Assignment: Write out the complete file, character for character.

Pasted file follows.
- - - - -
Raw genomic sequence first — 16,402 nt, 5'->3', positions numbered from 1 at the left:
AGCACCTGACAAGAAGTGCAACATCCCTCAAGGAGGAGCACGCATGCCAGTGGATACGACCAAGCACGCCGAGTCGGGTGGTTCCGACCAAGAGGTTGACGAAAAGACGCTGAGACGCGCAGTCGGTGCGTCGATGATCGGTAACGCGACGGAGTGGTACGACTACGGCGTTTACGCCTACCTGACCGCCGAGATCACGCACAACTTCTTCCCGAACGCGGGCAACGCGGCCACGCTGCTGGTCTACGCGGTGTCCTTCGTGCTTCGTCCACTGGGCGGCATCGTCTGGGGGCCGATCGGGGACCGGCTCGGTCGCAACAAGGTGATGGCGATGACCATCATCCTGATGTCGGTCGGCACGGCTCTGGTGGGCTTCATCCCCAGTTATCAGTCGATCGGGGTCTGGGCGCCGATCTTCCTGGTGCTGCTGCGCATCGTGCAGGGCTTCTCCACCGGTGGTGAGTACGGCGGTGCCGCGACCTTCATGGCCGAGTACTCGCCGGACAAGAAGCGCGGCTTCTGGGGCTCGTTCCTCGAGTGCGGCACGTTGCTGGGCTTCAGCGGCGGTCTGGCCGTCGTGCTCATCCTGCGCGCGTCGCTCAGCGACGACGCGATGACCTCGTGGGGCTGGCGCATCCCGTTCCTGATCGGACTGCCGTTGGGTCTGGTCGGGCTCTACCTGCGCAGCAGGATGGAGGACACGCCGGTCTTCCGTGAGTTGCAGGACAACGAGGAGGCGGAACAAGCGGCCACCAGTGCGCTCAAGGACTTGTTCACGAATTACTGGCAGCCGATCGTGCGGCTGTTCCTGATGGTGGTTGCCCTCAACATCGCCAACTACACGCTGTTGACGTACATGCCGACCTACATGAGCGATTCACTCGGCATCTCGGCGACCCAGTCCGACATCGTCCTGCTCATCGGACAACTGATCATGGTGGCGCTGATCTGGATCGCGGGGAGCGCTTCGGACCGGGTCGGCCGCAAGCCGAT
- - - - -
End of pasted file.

Raw genomic sequence first — 16,402 nt, 5'->3', positions numbered from 1 at the left:
AGCACCTGACAAGAAGTGCAACATCCCTCAAGGAGGAGCACGCATGCCAGTGGATACGACCAAGCACGCCGAGTCGGGTGGTTCCGACCAAGAGGTTGACGAAAAGACGCTGAGACGCGCAGTCGGTGCGTCGATGATCGGTAACGCGACGGAGTGGTACGACTACGGCGTTTACGCCTACCTGACCGCCGAGATCACGCACAACTTCTTCCCGAACGCGGGCAACGCGGCCACGCTGCTGGTCTACGCGGTGTCCTTCGTGCTTCGTCCACTGGGCGGCATCGTCTGGGGGCCGATCGGGGACCGGCTCGGTCGCAACAAGGTGATGGCGATGACCATCATCCTGATGTCGGTCGGCACGGCTCTGGTGGGCTTCATCCCCAGTTATCAGTCGATCGGGGTCTGGGCGCCGATCTTCCTGGTGCTGCTGCGCATCGTGCAGGGCTTCTCCACCGGTGGTGAGTACGGCGGTGCCGCGACCTTCATGGCCGAGTACTCGCCGGACAAGAAGCGCGGCTTCTGGGGCTCGTTCCTCGAGTGCGGCACGTTGCTGGGCTTCAGCGGCGGTCTGGCCGTCGTGCTCATCCTGCGCGCGTCGCTCAGCGACGACGCGATGACCTCGTGGGGCTGGCGCATCCCGTTCCTGATCGGACTGCCGTTGGGTCTGGTCGGGCTCTACCTGCGCAGCAGGATGGAGGACACGCCGGTCTTCCGTGAGTTGCAGGACAACGAGGAGGCGGAACAAGCGGCCACCAGTGCGCTCAAGGACTTGTTCACGAATTACTGGCAGCCGATCGTGCGGCTGTTCCTGATGGTGGTTGCCCTCAACATCGCCAACTACACGCTGTTGACGTACATGCCGACCTACATGAGCGATTCACTCGGCATCTCGGCGACCCAGTCCGACATCGTCCTGCTCATCGGACAACTGATCATGGTGGCGCTGATCTGGATCGCGGGGAGCGCTTCGGACCGGGTCGGCCGCAAGCCGAT